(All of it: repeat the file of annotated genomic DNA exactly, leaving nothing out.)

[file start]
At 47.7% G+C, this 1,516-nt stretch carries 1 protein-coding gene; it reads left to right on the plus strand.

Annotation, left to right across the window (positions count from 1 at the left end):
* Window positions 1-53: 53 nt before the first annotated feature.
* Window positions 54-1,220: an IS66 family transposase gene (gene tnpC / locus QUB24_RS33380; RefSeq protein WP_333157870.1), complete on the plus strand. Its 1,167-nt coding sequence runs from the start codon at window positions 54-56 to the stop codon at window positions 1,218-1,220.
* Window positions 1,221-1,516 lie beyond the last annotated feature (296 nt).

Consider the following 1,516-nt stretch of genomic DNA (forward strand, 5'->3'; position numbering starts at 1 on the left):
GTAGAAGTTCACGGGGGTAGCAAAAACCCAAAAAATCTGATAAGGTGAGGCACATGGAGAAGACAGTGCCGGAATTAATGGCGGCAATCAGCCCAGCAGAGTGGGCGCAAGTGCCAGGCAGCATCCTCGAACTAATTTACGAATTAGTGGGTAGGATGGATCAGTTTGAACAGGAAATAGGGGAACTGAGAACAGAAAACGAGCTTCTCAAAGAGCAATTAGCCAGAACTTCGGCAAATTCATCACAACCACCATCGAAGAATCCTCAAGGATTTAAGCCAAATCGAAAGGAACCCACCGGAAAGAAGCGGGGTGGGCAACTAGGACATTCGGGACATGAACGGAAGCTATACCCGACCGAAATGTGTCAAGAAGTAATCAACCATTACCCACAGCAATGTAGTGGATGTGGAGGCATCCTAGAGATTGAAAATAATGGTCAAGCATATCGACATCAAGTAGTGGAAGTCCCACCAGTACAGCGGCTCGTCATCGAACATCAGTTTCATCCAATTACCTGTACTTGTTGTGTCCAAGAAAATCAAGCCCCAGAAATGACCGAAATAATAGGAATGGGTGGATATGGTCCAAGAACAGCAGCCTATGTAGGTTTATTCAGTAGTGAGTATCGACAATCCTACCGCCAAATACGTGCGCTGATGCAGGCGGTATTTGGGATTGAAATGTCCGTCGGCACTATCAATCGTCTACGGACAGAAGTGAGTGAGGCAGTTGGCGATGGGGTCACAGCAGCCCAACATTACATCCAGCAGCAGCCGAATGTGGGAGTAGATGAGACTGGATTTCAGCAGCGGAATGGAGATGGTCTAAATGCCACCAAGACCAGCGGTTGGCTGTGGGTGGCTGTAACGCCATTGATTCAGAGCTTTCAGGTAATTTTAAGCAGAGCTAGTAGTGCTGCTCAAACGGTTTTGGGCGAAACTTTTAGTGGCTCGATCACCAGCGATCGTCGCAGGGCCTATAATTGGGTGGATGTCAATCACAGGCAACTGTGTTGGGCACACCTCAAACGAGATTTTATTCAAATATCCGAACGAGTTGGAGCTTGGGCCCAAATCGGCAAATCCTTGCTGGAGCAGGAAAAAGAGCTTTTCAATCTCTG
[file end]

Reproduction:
At 47.7% G+C, this 1,516-nt stretch carries 1 protein-coding gene; it reads left to right on the plus strand.

Annotation, left to right across the window (positions count from 1 at the left end):
* Window positions 1-53: 53 nt before the first annotated feature.
* Window positions 54-1,220: an IS66 family transposase gene (gene tnpC / locus QUB24_RS33380; RefSeq protein WP_333157870.1), complete on the plus strand. Its 1,167-nt coding sequence runs from the start codon at window positions 54-56 to the stop codon at window positions 1,218-1,220.
* Window positions 1,221-1,516 lie beyond the last annotated feature (296 nt).

Consider the following 1,516-nt stretch of genomic DNA (forward strand, 5'->3'; position numbering starts at 1 on the left):
GTAGAAGTTCACGGGGGTAGCAAAAACCCAAAAAATCTGATAAGGTGAGGCACATGGAGAAGACAGTGCCGGAATTAATGGCGGCAATCAGCCCAGCAGAGTGGGCGCAAGTGCCAGGCAGCATCCTCGAACTAATTTACGAATTAGTGGGTAGGATGGATCAGTTTGAACAGGAAATAGGGGAACTGAGAACAGAAAACGAGCTTCTCAAAGAGCAATTAGCCAGAACTTCGGCAAATTCATCACAACCACCATCGAAGAATCCTCAAGGATTTAAGCCAAATCGAAAGGAACCCACCGGAAAGAAGCGGGGTGGGCAACTAGGACATTCGGGACATGAACGGAAGCTATACCCGACCGAAATGTGTCAAGAAGTAATCAACCATTACCCACAGCAATGTAGTGGATGTGGAGGCATCCTAGAGATTGAAAATAATGGTCAAGCATATCGACATCAAGTAGTGGAAGTCCCACCAGTACAGCGGCTCGTCATCGAACATCAGTTTCATCCAATTACCTGTACTTGTTGTGTCCAAGAAAATCAAGCCCCAGAAATGACCGAAATAATAGGAATGGGTGGATATGGTCCAAGAACAGCAGCCTATGTAGGTTTATTCAGTAGTGAGTATCGACAATCCTACCGCCAAATACGTGCGCTGATGCAGGCGGTATTTGGGATTGAAATGTCCGTCGGCACTATCAATCGTCTACGGACAGAAGTGAGTGAGGCAGTTGGCGATGGGGTCACAGCAGCCCAACATTACATCCAGCAGCAGCCGAATGTGGGAGTAGATGAGACTGGATTTCAGCAGCGGAATGGAGATGGTCTAAATGCCACCAAGACCAGCGGTTGGCTGTGGGTGGCTGTAACGCCATTGATTCAGAGCTTTCAGGTAATTTTAAGCAGAGCTAGTAGTGCTGCTCAAACGGTTTTGGGCGAAACTTTTAGTGGCTCGATCACCAGCGATCGTCGCAGGGCCTATAATTGGGTGGATGTCAATCACAGGCAACTGTGTTGGGCACACCTCAAACGAGATTTTATTCAAATATCCGAACGAGTTGGAGCTTGGGCCCAAATCGGCAAATCCTTGCTGGAGCAGGAAAAAGAGCTTTTCAATCTCTG